Stability is Bad for Your Business

Tuesday, June 19, 2012

Rafal Los


Recently I said something that in my head sounded right, but James Urquhart sent me this article (which has nothing to do with IT, by the way) which made me re-evaluate what I believed about stability, resiliency and how this all applied to IT.  

Since then, I promised him, and many of you on Twitter, that I would do some analysis and thinking on this topic and write at least a few pieces that would try to explain why stability is bad for resiliency.

Let me be clear, this wasn't an easy mental stretch for me.  Since I can remember I was taught that IT should strive for stability.  I can't be the only one out there that believed this, and took it to absolute heart.  

Everything I've done over the years dating back to 1997 or so has served to stabilize the IT structure of an organization - whether I have been a consultant or an IT staffer. Stability has been not just a goal, but the goal of most of the organizations I've worked with and for.

Now I'm reading that stability is bad?  My brain wasn't ready to make that stretch easily.

Having given it a ton of thought, and really re-evaluating what my whole push behind enterprise resiliency is all about - I've come to realize that this stability / resiliency tradeoff is actually quite intuitive... it's just that not many of us (at least not I) were taught to think this way.

What we're really saying is that stability is bad.  Let's look at just a few reasons why stability is a bad thing, and in future posts I'll do a more in-depth analysis of the whole situation to see if I can figure out what level of chaos is good for you, and when it all turns bad.

  • Complacency - When nothing ever breaks, we start to come to a mindset that nothing will go wrong.  This is what we call "being lulled into a false sense of security" except that you can replace security with stability and it works just fine. You start to hear executives and users alike say things like "we don't have those types of problems"... mainly because they've not witnessed them and believe they won't happen.  This is the type of trouble bridge builders run into when there are long periods without earthquakes on the west coast of the United States.  We start to fool ourselves into believing that nothing bad will happen in the future, and then start to have that creep into our designs.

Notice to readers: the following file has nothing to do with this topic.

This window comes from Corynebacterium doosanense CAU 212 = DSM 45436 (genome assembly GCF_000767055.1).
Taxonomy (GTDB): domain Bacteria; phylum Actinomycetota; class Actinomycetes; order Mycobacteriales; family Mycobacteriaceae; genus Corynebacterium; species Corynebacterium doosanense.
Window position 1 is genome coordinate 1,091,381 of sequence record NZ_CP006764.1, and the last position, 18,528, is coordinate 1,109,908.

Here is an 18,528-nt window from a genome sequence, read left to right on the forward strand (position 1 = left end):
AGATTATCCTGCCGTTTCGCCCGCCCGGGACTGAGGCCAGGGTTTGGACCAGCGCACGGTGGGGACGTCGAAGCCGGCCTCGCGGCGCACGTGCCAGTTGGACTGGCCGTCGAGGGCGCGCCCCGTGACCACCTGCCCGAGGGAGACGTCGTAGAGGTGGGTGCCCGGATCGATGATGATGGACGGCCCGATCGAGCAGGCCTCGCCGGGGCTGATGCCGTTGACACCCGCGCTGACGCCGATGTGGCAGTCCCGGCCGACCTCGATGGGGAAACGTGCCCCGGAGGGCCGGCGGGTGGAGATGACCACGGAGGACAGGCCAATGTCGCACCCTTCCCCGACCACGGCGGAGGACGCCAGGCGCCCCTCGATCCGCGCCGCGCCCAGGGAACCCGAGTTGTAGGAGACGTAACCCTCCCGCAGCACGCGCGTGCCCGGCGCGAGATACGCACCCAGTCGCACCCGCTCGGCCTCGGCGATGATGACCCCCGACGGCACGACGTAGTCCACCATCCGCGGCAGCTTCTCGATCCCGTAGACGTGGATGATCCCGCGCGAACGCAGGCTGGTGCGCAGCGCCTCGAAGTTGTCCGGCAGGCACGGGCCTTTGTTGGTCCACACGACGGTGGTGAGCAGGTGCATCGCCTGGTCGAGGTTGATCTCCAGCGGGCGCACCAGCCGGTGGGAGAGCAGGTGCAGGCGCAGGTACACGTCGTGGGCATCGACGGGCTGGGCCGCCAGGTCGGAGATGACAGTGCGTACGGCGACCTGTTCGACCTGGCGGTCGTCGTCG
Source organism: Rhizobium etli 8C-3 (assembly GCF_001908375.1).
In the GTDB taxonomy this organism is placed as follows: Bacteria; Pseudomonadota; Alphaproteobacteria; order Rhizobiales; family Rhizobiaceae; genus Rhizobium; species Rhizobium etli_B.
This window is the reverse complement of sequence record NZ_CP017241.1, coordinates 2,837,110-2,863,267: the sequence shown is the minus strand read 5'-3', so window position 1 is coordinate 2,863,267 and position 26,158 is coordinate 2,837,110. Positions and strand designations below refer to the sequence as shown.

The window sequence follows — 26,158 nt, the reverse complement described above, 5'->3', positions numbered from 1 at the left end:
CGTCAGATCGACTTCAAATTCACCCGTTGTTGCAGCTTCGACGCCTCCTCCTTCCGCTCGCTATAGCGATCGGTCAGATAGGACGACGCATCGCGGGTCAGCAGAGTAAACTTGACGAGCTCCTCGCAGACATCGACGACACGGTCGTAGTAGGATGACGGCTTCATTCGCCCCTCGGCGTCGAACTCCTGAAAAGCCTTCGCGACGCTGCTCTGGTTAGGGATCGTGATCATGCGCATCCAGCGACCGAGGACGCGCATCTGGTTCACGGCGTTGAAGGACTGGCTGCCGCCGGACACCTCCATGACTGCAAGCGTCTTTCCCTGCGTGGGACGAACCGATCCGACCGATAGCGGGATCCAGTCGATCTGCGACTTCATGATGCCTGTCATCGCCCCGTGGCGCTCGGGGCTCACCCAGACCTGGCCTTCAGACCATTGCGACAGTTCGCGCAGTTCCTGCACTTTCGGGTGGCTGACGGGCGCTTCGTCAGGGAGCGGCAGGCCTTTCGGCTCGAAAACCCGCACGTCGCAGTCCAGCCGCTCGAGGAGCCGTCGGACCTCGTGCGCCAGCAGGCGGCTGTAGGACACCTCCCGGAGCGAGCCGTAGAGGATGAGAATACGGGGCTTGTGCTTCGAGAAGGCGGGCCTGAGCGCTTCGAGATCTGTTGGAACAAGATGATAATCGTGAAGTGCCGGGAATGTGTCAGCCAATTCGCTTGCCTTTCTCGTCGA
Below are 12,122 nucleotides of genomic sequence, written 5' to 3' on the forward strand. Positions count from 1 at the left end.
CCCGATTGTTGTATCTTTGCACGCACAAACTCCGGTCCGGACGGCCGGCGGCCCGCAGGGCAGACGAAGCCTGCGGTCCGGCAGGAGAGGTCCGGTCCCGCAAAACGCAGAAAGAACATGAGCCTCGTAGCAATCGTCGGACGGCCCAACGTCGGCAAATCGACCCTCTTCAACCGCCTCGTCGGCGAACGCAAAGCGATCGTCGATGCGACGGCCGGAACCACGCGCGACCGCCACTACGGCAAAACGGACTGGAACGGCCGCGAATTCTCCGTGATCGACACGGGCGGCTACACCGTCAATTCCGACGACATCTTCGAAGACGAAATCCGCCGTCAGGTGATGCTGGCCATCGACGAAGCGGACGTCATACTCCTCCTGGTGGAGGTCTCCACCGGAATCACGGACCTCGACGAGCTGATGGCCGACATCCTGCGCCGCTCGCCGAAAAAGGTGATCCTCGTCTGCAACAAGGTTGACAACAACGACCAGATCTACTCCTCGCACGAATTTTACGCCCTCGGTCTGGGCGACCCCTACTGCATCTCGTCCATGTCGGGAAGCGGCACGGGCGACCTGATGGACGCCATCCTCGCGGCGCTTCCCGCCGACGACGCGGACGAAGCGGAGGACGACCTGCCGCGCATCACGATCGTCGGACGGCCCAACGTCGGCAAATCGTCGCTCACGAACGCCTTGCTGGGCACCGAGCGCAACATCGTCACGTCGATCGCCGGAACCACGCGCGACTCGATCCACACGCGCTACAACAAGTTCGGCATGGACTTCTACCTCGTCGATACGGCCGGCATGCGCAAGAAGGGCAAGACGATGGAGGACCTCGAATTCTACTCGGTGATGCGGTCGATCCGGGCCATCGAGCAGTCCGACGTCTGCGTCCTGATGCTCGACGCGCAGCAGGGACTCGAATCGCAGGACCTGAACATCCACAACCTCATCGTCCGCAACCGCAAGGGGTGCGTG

• Change resistance - When we have a long period of stability we start to develop a resistance to change.  This is human nature, and can be seen in organizations that have perfectly good working DOS applications and systems.  They don't change because they don't have a reason to do so... the existing system has never failed them, so they are resistant to change to another which may be more prone to failure that they aren't currently experiencing in their system.
  • Rigidity - Much like change resistance, rigidity creeps into organizations that don't experience any failure or chaos.  It is common to hear things like "this is how we do it"... Why? because it's always how it's been done and there hasn't been any reason for change.  It doesn't even matter that there are better, more efficient, more effective methods or means - processes and systems become rigid in order to maintain that stability at all cost - including productivity and agility.
  • Inability to recover - Organizations that don't experience regular failure don't learn how to recover.  I'm not talking about the staged failures that we perform on the stage of disaster recovery drills where we know what will fail, when, and how. These aren't really failures because we're not left scrambling and trying to figure out what failed and why.  It sounds nuts but when you have unpredictable failures that aren't staged you really learn to recover.  You don't learn exactly what buttons to push and how, but how to diagnose failures in complex systems, how to do seriously hard RCAs, and how to organize as a team across silo's or business units.  In short, when you don't practice failing for real (I have a talk on this) you will not be prepared when things go unpredictably sideways.

I'm sure there are more reasons, and if you think of them let me know.  I will do some additional thinking about this topic and speak to some very smart customers I have meetings lined up with - and write about it again in a few more days.  At least for now you have something to think about - and now you know what I'm thinking about.

The relationship between stability and resiliency is a delicate one, I have no doubt on that.  There is, I'm sure, a point where there is a balance struck between a usable system and one that is always in a state of expected chaos... but that's something I don't have the answers to just yet.

More soon...

Cross-posted from Following the White Rabbit

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